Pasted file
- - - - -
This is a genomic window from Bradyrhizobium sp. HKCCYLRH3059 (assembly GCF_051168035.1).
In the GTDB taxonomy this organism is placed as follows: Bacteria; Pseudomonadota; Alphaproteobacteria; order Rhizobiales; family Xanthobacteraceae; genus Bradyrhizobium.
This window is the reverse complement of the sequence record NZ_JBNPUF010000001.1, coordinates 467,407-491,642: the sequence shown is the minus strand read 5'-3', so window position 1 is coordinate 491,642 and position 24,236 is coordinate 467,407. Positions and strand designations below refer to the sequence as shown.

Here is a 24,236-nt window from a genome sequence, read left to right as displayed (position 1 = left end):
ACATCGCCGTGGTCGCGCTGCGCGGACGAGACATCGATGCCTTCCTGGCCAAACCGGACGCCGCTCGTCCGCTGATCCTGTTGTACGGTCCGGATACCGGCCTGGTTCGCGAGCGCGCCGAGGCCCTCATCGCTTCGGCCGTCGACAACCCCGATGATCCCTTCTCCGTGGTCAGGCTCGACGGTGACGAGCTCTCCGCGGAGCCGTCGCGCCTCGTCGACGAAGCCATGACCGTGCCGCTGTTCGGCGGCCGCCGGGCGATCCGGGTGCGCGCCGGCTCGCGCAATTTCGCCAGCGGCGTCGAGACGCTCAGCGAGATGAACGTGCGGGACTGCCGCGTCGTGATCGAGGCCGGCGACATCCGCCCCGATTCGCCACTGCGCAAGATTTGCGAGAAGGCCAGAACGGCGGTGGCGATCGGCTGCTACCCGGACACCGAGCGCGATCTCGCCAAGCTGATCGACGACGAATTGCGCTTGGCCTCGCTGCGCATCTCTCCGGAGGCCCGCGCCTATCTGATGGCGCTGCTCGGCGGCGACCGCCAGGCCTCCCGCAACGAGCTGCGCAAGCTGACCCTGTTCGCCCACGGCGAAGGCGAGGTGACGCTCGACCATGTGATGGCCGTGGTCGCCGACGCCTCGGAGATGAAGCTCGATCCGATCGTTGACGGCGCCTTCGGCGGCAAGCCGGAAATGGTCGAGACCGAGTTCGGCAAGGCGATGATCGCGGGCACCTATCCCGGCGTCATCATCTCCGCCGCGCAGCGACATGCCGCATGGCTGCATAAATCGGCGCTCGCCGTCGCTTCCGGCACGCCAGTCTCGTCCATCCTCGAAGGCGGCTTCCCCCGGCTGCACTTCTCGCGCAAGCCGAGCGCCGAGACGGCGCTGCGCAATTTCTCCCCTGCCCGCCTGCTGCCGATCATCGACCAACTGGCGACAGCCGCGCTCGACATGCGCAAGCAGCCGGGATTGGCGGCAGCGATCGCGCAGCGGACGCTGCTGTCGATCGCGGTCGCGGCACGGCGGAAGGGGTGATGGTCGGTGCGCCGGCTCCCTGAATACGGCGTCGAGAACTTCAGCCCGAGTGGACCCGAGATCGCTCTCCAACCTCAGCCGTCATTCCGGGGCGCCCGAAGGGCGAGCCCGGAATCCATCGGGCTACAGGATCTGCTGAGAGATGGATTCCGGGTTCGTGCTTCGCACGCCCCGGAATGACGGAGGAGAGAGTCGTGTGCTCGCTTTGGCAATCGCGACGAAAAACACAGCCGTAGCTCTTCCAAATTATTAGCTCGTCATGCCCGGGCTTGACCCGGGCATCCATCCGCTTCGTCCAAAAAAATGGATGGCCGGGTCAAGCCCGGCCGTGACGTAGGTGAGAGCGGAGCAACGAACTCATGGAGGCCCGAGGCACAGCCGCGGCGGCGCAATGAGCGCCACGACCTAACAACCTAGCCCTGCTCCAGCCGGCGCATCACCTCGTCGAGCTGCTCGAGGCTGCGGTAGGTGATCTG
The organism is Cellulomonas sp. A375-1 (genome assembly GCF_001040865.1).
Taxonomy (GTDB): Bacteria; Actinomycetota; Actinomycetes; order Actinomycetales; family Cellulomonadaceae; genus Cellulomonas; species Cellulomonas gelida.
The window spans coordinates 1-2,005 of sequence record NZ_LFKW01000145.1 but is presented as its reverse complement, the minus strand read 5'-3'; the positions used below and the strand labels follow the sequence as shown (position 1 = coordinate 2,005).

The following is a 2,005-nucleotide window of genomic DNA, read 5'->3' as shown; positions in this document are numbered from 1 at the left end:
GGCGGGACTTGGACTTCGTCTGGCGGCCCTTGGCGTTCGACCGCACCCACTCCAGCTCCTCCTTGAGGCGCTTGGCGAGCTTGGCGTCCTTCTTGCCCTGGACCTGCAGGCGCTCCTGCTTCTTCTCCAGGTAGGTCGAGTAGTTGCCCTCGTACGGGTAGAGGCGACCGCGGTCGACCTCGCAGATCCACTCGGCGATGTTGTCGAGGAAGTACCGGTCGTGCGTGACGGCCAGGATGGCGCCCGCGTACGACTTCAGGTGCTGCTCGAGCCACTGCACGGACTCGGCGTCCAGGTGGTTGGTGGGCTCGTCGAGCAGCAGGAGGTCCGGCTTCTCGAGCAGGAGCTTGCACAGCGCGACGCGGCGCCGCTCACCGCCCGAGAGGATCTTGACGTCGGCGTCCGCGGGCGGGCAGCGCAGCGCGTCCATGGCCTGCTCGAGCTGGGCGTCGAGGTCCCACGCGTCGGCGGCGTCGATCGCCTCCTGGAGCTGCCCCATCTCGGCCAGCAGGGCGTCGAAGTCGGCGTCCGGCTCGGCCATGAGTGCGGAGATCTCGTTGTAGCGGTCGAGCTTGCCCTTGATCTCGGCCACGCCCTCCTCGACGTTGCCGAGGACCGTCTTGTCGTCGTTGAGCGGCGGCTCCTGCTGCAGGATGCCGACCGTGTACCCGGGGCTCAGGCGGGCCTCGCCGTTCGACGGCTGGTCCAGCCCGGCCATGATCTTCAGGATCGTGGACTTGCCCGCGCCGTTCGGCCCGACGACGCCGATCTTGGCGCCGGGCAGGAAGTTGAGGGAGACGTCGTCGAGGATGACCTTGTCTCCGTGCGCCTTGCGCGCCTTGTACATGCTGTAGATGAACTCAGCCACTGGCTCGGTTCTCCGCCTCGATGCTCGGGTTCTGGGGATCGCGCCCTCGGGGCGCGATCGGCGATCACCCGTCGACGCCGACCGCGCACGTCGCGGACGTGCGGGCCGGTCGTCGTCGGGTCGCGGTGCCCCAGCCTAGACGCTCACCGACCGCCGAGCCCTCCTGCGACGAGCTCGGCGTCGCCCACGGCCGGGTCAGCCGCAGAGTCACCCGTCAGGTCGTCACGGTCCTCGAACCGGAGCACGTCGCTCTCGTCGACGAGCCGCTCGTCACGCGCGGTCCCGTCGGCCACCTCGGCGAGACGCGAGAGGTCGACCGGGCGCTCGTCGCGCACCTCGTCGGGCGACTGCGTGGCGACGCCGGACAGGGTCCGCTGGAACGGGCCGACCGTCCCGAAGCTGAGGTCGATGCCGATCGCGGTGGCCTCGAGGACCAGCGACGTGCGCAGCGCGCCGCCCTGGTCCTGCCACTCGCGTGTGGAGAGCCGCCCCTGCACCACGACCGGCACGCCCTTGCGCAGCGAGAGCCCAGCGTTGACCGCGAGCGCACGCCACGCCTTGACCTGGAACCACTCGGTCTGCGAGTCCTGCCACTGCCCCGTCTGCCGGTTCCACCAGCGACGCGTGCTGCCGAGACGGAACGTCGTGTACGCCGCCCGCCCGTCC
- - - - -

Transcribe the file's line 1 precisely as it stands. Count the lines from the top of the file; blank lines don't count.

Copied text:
This is a genomic window from Bradyrhizobium sp. HKCCYLRH3059 (assembly GCF_051168035.1).